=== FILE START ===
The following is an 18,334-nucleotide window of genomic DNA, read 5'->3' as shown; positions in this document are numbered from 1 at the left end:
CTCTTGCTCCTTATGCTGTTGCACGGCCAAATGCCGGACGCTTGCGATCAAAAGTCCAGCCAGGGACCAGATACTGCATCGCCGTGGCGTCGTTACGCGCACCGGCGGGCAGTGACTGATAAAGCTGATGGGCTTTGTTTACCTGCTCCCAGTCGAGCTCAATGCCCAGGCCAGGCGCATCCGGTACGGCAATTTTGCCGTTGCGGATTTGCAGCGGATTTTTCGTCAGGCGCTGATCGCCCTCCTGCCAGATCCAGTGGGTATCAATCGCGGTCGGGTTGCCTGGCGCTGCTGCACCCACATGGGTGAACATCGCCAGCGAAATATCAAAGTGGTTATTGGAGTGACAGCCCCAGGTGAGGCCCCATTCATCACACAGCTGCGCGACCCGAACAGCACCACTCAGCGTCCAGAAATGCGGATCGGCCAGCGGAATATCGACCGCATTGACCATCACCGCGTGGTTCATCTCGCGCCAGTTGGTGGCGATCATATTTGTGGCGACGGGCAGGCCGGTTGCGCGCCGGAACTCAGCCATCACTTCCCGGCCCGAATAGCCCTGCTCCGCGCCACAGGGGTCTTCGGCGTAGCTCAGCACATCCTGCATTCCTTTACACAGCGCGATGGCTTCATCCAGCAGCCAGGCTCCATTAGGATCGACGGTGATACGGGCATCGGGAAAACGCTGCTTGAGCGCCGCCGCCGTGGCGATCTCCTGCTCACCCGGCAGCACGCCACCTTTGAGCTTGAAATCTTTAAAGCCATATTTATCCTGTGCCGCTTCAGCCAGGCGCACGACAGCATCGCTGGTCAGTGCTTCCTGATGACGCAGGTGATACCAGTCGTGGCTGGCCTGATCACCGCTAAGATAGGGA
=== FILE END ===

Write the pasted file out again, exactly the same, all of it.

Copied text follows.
The following is an 18,334-nucleotide window of genomic DNA, read 5'->3' as shown; positions in this document are numbered from 1 at the left end:
CTCTTGCTCCTTATGCTGTTGCACGGCCAAATGCCGGACGCTTGCGATCAAAAGTCCAGCCAGGGACCAGATACTGCATCGCCGTGGCGTCGTTACGCGCACCGGCGGGCAGTGACTGATAAAGCTGATGGGCTTTGTTTACCTGCTCCCAGTCGAGCTCAATGCCCAGGCCAGGCGCATCCGGTACGGCAATTTTGCCGTTGCGGATTTGCAGCGGATTTTTCGTCAGGCGCTGATCGCCCTCCTGCCAGATCCAGTGGGTATCAATCGCGGTCGGGTTGCCTGGCGCTGCTGCACCCACATGGGTGAACATCGCCAGCGAAATATCAAAGTGGTTATTGGAGTGACAGCCCCAGGTGAGGCCCCATTCATCACACAGCTGCGCGACCCGAACAGCACCACTCAGCGTCCAGAAATGCGGATCGGCCAGCGGAATATCGACCGCATTGACCATCACCGCGTGGTTCATCTCGCGCCAGTTGGTGGCGATCATATTTGTGGCGACGGGCAGGCCGGTTGCGCGCCGGAACTCAGCCATCACTTCCCGGCCCGAATAGCCCTGCTCCGCGCCACAGGGGTCTTCGGCGTAGCTCAGCACATCCTGCATTCCTTTACACAGCGCGATGGCTTCATCCAGCAGCCAGGCTCCATTAGGATCGACGGTGATACGGGCATCGGGAAAACGCTGCTTGAGCGCCGCCGCCGTGGCGATCTCCTGCTCACCCGGCAGCACGCCACCTTTGAGCTTGAAATCTTTAAAGCCATATTTATCCTGTGCCGCTTCAGCCAGGCGCACGACAGCATCGCTGGTCAGTGCTTCCTGATGACGCAGGTGATACCAGTCGTGGCTGGCCTGATCACCGCTAAGATAGGGA